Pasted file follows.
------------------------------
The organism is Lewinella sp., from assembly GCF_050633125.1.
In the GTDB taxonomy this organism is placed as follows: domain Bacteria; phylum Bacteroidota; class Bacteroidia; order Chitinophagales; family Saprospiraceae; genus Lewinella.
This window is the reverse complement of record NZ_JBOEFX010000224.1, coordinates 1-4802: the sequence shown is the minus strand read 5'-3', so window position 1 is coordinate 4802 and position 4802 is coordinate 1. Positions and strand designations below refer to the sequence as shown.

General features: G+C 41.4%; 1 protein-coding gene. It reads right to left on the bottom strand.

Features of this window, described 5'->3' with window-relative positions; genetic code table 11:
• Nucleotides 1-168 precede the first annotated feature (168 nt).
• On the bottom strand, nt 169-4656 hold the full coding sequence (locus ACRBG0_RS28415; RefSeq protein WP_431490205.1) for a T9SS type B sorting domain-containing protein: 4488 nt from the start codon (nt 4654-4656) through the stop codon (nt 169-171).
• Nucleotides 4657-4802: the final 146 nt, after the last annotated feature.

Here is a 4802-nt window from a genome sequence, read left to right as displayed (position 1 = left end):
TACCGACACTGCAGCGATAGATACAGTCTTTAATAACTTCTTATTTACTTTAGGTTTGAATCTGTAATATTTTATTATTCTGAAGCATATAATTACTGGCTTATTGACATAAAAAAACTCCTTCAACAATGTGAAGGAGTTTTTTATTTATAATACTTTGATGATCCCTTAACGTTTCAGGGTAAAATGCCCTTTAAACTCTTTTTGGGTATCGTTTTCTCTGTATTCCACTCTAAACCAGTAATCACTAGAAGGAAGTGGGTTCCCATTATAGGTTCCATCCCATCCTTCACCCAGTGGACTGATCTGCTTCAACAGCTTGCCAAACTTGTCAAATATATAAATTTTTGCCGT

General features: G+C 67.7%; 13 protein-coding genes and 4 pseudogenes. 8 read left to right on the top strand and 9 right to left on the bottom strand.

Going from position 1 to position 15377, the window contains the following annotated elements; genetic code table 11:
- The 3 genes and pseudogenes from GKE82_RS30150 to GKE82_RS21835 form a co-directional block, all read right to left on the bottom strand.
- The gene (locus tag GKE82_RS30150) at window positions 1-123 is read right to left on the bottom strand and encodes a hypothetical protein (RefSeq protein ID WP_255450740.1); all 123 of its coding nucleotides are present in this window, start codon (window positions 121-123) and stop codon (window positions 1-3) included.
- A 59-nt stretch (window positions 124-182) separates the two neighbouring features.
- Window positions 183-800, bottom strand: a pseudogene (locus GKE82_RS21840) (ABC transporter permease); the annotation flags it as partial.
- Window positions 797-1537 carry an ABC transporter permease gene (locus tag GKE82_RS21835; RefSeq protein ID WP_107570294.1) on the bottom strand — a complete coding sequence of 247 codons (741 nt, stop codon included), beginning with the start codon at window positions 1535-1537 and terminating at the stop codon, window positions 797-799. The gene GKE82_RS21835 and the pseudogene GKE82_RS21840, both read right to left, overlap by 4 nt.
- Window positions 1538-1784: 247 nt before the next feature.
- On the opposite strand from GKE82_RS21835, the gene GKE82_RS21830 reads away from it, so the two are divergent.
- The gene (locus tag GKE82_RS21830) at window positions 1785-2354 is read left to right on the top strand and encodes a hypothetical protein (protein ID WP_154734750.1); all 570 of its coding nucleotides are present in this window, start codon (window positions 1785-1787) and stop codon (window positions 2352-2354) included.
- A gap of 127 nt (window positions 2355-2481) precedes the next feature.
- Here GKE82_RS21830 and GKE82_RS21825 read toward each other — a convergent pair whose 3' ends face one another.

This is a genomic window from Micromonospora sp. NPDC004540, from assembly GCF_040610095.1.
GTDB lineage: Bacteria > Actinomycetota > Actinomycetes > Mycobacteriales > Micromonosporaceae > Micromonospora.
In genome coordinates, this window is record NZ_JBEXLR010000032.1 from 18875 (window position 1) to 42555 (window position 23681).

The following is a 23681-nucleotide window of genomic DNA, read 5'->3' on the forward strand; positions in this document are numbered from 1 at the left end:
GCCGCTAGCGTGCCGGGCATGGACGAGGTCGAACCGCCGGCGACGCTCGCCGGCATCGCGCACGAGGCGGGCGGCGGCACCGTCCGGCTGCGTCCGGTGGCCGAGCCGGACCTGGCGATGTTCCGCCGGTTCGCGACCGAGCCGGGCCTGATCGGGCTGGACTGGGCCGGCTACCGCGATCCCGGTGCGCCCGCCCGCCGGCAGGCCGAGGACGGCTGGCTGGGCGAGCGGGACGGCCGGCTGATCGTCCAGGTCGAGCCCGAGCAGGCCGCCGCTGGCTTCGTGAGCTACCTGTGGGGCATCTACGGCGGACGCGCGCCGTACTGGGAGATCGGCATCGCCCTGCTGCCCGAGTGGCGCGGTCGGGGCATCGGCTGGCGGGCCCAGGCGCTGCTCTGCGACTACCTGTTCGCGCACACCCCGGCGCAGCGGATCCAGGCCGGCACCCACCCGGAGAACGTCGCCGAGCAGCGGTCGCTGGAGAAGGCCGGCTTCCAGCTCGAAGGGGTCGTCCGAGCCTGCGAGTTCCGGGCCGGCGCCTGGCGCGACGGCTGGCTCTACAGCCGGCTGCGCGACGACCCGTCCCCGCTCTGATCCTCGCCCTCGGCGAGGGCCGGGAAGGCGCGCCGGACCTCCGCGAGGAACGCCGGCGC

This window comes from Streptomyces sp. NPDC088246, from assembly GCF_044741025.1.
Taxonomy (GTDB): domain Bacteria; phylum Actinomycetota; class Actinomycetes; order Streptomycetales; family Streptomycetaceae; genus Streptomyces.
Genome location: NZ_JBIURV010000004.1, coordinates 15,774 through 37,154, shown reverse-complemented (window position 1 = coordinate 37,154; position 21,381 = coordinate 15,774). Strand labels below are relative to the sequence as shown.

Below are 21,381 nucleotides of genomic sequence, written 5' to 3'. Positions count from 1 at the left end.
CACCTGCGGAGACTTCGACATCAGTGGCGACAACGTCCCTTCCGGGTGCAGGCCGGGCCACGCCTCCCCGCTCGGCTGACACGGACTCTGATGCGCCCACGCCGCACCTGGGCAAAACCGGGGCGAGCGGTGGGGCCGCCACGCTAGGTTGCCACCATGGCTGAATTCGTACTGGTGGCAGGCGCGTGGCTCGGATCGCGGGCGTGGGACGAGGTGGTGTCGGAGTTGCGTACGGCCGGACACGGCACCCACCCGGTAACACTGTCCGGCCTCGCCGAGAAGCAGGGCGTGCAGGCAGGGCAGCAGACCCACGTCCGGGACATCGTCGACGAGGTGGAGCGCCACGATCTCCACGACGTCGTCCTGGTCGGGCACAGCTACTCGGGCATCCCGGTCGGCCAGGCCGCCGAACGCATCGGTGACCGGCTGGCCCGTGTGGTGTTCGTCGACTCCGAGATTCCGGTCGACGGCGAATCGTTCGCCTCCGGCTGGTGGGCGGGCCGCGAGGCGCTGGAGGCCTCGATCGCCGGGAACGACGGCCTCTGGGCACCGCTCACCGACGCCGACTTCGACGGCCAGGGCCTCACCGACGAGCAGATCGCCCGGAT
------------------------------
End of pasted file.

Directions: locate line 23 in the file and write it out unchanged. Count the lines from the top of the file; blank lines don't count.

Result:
This is a genomic window from Micromonospora sp. NPDC004540, from assembly GCF_040610095.1.